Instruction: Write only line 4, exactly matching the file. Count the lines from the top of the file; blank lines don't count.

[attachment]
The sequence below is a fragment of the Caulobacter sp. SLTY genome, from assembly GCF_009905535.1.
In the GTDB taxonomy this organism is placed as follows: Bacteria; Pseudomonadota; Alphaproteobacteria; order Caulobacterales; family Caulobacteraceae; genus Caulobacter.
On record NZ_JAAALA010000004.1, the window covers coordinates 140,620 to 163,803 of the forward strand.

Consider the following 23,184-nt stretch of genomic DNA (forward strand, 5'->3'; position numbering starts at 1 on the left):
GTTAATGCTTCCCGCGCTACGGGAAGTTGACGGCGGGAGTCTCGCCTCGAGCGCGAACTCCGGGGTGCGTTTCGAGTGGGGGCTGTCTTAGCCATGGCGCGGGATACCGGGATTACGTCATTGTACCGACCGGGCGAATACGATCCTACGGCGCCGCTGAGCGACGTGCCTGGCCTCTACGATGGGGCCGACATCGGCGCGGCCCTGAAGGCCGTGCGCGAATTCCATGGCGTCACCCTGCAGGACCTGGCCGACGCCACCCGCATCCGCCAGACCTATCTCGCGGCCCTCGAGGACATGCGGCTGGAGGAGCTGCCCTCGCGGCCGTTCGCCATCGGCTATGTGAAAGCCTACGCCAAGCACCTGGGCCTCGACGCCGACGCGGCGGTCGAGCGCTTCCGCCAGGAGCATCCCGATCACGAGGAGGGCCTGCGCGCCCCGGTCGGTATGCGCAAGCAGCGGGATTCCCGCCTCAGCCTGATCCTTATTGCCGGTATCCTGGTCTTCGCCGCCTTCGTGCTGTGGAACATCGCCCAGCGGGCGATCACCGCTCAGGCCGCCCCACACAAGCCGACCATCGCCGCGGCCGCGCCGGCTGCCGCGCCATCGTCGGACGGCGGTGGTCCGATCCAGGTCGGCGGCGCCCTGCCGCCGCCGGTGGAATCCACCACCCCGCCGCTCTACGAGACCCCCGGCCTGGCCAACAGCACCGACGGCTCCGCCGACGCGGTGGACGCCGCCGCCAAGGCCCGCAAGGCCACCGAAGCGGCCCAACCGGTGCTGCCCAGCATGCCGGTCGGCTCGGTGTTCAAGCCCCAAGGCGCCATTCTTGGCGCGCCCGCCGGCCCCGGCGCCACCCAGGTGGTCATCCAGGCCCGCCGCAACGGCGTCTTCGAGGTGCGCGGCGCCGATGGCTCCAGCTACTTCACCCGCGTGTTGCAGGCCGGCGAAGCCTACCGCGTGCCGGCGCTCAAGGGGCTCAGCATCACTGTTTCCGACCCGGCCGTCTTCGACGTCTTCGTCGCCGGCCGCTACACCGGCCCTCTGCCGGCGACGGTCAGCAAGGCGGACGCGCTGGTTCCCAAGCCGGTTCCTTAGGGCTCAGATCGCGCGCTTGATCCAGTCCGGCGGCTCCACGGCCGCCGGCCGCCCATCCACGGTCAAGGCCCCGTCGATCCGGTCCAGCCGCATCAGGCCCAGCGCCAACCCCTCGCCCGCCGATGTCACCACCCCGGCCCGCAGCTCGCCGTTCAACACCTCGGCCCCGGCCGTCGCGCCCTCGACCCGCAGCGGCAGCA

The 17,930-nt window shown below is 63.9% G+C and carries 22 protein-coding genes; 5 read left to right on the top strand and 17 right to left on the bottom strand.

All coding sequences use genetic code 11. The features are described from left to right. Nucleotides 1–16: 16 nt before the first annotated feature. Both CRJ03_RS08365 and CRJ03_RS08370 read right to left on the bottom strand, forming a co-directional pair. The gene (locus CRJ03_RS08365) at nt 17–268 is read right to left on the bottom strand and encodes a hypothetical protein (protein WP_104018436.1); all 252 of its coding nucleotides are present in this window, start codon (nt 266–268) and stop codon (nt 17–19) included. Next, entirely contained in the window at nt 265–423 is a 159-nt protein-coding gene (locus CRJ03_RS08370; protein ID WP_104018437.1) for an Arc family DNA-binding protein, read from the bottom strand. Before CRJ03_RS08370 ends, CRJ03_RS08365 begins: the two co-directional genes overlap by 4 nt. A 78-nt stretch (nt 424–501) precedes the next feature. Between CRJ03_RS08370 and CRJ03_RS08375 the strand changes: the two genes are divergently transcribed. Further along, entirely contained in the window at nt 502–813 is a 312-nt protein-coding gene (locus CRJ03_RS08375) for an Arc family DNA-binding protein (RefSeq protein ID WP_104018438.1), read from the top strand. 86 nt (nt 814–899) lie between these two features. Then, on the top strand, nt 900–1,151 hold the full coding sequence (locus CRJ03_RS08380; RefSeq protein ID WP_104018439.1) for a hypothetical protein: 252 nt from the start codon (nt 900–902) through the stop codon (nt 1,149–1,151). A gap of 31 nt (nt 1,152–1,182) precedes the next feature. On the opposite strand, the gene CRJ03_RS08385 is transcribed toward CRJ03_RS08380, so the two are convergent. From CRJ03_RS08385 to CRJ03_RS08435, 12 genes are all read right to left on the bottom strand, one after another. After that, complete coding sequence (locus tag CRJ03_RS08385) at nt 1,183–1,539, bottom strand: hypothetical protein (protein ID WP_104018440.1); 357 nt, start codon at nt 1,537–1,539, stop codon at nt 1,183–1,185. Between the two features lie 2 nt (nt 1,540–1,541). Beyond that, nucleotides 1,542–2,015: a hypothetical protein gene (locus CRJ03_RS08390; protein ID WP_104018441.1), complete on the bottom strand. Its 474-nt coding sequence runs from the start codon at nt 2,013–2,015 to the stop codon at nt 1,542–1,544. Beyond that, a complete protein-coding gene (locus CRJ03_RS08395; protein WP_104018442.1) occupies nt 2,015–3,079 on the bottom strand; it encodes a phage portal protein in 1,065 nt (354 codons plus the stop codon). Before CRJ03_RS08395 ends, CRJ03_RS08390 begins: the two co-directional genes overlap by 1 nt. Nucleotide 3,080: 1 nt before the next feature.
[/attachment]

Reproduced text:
Consider the following 23,184-nt stretch of genomic DNA (forward strand, 5'->3'; position numbering starts at 1 on the left):